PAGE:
Cryptocurrency exchange Shapeshift is launching a new mandatory membership program that will now require users to provide some personal information. According to the company’s blog, they’re branding it as a loyalty program, which offers a series of benefits, including “higher trading limits, rewards on trading volume, better pricing, private market and trade data, and early access to new coins, products and services”.
The change from being an ‘exchange without accounts’ to requiring personal information was made for 3 primary reasons:
1) The requests of many of our users to have account-related features: A record of transaction history, saved/whitelisted addresses, and email notifications, for example.
2) Increasing interest in the broad phenomenon of tokenization – the ability to “financialize” and bring liquidity to various aspects of business/customer relationships. Specifically, the ability to build tokenized loyalty programs, in which the engagement between a business and its customers can itself become an asset.
3) The practice of requiring customers to hand over personal private information is one we’ve struggled with since inception. To the extent that digital asset technology remains a legal grey area, we need to be prudent and thoughtful in our approach as we navigate the regulatory environment.
In addition, Shapeshift is providing users with a FOX token, which is used to grant access to these higher levels of Membership.
Caving into regulatory pressure
Cryptocurrency exchanges are under more regulatory pressure than ever, with governments requiring that they conduct KYC and AML procedures to prevent fraud. As a centralized exchange, Shapeshift lacks the ability to operate without a license or some form of cooperation from local governments. This further adds pressure on their business to start collecting personal information from users in order to remain operational. The tone of Shapeshift CEO, Erik Voorhees, response to the personal information requirement clearly indicates that the company’s hand was forced into making this decision:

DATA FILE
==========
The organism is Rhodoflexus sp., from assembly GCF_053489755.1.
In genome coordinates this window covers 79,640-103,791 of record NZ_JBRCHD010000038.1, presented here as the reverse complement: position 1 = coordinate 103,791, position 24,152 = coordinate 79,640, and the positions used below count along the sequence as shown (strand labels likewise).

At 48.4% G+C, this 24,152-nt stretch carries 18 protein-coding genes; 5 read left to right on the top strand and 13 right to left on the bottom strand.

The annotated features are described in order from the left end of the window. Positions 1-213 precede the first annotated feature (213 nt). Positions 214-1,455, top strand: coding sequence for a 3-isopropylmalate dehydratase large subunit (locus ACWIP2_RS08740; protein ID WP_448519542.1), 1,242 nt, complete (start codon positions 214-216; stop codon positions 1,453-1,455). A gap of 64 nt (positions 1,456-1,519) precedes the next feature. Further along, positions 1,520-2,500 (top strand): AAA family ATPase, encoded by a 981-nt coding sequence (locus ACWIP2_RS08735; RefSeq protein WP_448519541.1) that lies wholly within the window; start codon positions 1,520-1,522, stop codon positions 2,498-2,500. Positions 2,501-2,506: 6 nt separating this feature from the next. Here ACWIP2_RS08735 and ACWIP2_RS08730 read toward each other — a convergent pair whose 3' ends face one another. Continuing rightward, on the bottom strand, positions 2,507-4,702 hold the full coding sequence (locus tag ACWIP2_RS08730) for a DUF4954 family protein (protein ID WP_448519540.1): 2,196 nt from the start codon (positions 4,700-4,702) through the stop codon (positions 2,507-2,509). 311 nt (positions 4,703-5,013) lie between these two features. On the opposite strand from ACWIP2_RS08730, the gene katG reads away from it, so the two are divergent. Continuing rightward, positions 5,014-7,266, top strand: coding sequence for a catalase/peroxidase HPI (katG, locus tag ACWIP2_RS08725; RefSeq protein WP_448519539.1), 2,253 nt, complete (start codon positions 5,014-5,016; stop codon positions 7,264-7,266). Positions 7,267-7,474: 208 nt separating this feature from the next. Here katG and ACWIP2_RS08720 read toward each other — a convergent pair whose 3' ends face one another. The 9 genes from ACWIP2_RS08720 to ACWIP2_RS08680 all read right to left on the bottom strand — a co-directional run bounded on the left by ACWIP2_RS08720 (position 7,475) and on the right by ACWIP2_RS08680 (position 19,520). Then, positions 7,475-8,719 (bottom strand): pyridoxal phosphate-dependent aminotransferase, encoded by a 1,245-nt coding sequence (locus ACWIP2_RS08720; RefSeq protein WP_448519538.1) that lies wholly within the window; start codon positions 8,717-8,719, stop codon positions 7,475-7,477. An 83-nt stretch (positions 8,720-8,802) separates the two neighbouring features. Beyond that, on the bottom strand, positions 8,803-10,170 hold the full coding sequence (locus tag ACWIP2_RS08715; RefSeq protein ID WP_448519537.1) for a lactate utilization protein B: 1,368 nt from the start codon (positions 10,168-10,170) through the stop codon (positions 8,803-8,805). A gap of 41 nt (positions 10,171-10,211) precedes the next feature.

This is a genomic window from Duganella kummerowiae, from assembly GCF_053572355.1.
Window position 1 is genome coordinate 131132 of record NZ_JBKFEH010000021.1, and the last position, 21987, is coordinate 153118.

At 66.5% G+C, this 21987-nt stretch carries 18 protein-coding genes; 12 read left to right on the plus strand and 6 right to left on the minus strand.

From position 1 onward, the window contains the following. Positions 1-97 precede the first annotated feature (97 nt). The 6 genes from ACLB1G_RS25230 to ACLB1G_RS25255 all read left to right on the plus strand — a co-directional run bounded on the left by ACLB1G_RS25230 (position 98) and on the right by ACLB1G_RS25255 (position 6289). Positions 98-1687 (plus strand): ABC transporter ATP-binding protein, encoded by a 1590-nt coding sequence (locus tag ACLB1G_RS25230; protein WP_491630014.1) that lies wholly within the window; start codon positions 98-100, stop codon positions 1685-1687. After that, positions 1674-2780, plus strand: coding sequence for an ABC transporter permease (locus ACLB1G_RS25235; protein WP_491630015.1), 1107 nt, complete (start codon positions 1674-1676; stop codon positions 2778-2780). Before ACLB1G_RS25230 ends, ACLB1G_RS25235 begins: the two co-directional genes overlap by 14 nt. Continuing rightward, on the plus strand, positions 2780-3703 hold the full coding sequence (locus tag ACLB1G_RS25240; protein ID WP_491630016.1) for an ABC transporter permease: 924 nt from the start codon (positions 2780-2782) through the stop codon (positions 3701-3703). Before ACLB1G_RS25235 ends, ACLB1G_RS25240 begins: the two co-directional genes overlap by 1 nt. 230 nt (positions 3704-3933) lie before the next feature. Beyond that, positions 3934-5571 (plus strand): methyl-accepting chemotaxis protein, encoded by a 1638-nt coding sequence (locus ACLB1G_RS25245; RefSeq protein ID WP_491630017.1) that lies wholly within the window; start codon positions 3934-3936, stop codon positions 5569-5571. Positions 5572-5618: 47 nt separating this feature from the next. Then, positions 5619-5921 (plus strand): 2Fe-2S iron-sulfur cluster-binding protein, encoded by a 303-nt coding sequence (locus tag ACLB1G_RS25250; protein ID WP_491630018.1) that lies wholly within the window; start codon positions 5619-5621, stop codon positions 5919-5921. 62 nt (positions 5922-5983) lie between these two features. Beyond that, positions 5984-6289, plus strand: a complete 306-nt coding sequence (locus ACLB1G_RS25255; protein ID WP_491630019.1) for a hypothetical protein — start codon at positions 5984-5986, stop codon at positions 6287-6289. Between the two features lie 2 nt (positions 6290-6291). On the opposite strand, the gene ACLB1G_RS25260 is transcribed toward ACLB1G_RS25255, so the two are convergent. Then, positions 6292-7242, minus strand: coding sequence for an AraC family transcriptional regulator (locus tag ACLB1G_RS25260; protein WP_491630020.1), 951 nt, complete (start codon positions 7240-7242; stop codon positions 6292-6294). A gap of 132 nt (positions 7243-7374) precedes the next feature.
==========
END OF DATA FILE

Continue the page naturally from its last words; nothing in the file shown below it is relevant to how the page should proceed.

“Yes, that last detail sucks. We would prefer if the collection of personal information was not a mandatory element. We still firmly believe that individuals, regardless of their race, religion, or nationality, deserve the right to financial privacy, just as they deserve the right to privacy in their thoughts, in their relationships, and in their communications”.
Going towards the end of anonymous trading?
The new membership program and requirements for personal information may very well enhance Shapeshift’s service. However, this update only adds to the growing concern of those who see the inevitable transformation of centralized exchanges into the very same traditional financial institutions that cryptocurrencies were made to disrupt. KYC and AML processes are only a small step, yet they can lead to problems down the road for users who wish to freely exchange funds without censorship or having their details shared with the authorities.
As the topic of institutional investors and Bitcoin ETFs continue to gain more relevance, we will undoubtedly start to see more centralized exchanges conform to the same demands that traditional financial institutions comply with in order to gain access to larger customers. The retail market is credited with helping exchanges like Coinbase, Shapeshift and Gemini grow to dominate the crypto space. Yet, these exchanges now recognize that larger investors with deeper pockets must be included in order to achieve the next phase of growth.
Ultimately, as long as Shapeshift has institutional adoption as their set target, we should expect a lot more breaches of privacy and disclosure of personal information for the sake of “compliance”.
Besides Shapeshift, there are only few centralized well-known exchanges that, as of writing these words, do not require passing any KYC process. The most known out of them is the margin trading exchange Bitmex.
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